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In The Gloaming

In The Gloaming


  • reading group guide
When the austere and moving title story of this collection appeared in The New Yorker in 1993, it inspired two memorable film adaptations, and John Updike selected it for inclusion in The Best American Short Stories of the Century. In these ten stories, Alice Elliott Dark visits the fictional town of Wynnemoor and its residents, present and past, with skill, compassion, and wit. By turns funny, sad, and disturbing, these are stories of remarkable power.
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  • Simon & Schuster | 
  • 288 pages | 
  • ISBN 9780684870052 | 
  • January 2001
List Price $13.00
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Read an Excerpt

Chapter One: In the Gloaming

He wanted to talk again, suddenly. During the days, he still brooded, scowling at the swimming pool from the vantage point of his wheelchair, where he sat covered with blankets in spite of the summer heat. In the evenings, though, he became more like his old self: his old old self, really. He became sweeter, the way he'd been as a child, before he began to gird himself with layers of irony and clever remarks. He spoke with an openness that astonished her. No one she knew talked that way -- no man at least. After he was asleep, Janet would run through the conversations in her mind and realize what it was... see more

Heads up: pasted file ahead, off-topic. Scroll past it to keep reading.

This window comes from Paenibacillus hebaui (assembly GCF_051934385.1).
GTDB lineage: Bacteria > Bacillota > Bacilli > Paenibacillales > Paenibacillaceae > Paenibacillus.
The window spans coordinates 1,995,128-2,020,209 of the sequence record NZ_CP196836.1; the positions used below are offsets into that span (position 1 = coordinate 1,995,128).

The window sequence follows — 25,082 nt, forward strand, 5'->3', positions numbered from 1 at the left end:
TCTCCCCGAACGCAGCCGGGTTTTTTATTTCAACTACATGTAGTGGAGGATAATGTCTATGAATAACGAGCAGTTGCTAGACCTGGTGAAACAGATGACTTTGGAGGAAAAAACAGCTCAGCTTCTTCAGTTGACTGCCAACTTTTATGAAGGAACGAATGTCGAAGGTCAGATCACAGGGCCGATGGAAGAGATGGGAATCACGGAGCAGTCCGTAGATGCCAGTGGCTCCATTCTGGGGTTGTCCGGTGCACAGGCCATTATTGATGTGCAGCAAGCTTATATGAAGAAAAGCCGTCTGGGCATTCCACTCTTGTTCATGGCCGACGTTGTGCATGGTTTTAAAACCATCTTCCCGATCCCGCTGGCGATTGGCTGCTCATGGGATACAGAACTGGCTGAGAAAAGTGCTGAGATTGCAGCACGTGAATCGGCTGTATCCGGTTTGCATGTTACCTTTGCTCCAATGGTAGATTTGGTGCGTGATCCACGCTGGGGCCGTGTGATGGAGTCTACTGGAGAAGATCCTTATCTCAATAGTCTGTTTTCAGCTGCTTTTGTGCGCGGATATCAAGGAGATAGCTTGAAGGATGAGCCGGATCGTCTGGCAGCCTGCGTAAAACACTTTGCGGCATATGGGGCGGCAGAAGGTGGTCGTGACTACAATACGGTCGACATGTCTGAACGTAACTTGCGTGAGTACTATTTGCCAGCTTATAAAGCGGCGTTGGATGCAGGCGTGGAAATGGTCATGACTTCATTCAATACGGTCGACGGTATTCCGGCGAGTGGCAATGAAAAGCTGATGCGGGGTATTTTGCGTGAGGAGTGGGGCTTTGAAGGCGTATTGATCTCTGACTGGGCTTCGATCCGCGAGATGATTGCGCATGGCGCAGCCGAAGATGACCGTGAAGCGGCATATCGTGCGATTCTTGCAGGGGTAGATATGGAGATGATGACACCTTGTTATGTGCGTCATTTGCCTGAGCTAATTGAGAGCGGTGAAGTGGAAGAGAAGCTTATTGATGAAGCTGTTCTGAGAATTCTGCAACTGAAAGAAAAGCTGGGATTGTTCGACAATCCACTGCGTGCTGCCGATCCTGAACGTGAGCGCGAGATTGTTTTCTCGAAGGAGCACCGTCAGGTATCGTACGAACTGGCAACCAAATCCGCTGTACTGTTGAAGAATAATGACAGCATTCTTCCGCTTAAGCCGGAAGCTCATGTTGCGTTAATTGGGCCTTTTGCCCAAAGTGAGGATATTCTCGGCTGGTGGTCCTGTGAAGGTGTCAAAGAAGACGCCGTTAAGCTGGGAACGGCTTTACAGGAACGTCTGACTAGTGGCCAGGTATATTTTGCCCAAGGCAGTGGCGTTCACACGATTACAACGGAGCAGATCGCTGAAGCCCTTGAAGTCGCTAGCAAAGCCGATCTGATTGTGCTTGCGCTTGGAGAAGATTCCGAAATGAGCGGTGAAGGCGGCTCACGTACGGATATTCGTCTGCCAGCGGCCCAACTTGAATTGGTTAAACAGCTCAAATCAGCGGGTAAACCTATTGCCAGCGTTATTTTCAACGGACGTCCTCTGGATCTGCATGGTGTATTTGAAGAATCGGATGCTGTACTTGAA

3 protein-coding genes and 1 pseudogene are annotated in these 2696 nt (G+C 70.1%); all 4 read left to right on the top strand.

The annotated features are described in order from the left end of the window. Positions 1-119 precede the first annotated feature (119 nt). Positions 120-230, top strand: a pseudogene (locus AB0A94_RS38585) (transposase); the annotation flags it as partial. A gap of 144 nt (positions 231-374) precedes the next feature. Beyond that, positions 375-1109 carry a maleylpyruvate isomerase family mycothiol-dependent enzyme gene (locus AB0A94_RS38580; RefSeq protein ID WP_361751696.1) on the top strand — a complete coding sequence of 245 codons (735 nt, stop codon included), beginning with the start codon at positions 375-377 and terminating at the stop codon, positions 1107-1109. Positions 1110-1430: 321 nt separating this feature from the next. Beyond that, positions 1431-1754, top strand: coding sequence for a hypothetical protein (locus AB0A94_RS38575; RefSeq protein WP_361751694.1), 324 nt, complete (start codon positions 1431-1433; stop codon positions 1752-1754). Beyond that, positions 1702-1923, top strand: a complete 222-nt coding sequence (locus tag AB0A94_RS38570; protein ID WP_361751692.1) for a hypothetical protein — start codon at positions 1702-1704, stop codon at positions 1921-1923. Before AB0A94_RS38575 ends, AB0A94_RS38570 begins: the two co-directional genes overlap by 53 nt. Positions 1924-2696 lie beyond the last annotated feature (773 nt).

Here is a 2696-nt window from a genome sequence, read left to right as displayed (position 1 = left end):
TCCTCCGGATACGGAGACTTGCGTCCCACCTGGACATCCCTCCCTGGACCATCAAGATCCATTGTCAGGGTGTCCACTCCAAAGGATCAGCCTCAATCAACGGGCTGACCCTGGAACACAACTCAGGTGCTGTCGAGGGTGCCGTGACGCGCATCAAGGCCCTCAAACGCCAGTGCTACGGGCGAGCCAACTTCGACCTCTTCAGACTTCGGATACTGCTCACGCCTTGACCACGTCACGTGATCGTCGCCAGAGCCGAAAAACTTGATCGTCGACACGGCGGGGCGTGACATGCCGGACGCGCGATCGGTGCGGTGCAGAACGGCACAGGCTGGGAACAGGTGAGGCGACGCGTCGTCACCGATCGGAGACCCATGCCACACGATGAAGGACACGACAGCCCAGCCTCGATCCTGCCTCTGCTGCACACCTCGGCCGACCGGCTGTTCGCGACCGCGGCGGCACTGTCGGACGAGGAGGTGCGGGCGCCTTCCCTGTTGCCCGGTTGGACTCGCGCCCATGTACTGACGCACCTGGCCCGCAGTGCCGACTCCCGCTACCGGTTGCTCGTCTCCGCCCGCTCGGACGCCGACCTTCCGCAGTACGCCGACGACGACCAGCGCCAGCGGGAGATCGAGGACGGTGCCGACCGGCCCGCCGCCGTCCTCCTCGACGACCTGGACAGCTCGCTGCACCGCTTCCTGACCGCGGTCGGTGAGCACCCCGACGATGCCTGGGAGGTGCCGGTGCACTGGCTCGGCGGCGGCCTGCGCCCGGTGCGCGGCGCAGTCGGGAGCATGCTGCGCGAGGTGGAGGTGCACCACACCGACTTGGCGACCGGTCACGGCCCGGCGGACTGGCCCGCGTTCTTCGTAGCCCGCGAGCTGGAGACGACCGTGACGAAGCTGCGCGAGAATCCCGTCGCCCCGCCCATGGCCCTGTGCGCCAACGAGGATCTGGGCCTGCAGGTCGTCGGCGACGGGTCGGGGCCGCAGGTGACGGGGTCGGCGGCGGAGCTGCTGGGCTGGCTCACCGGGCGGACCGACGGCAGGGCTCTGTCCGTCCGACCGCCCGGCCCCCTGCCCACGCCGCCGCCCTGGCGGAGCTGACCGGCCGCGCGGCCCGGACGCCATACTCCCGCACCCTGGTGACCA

Reading Group Guide

Reading group guide for In The Gloaming by Alice Elliott Dark
Discussion questions:
In The Gloaming
1) What does 'gloaming' mean? How does the title bring out the theme of this story? As it is also the title of the whole collection, what does it hint about the rest of the stories?
2) Janet says that having intimate communication is the work she'd longed for all her life. Does she fulfill that longing? With whom?
3) Janet realizes that Laird "is the love of her life." Is she different from mothers you know in feeling that? Do you think she could freely admit this feeling to a friend, or is it an emotion people generally keep to themselves? Why?
Dreadful Language
1) The author suggests that there is a difference between bad language and dreadful language. Do you agree? How is the difference demonstrated in the story?
2) Frannie and her mother both eventually marry for peace and security. Do you think it's a mistake to do so, or is it possible to find such marriages fulfilling? Do you think a marriage that isn't based on passion is doomed? How do you think Frannie will feel about her marriage now?
The Jungle Lodge
1) This story reflects the experience of many girls who are raped or incested and don't know how to tell about it. Do you think it is getting easier for girls to be open about such experiences? Why wouldn't someone want to, even now?
2) How does the atmosphere of the jungle affect the different characters in see more

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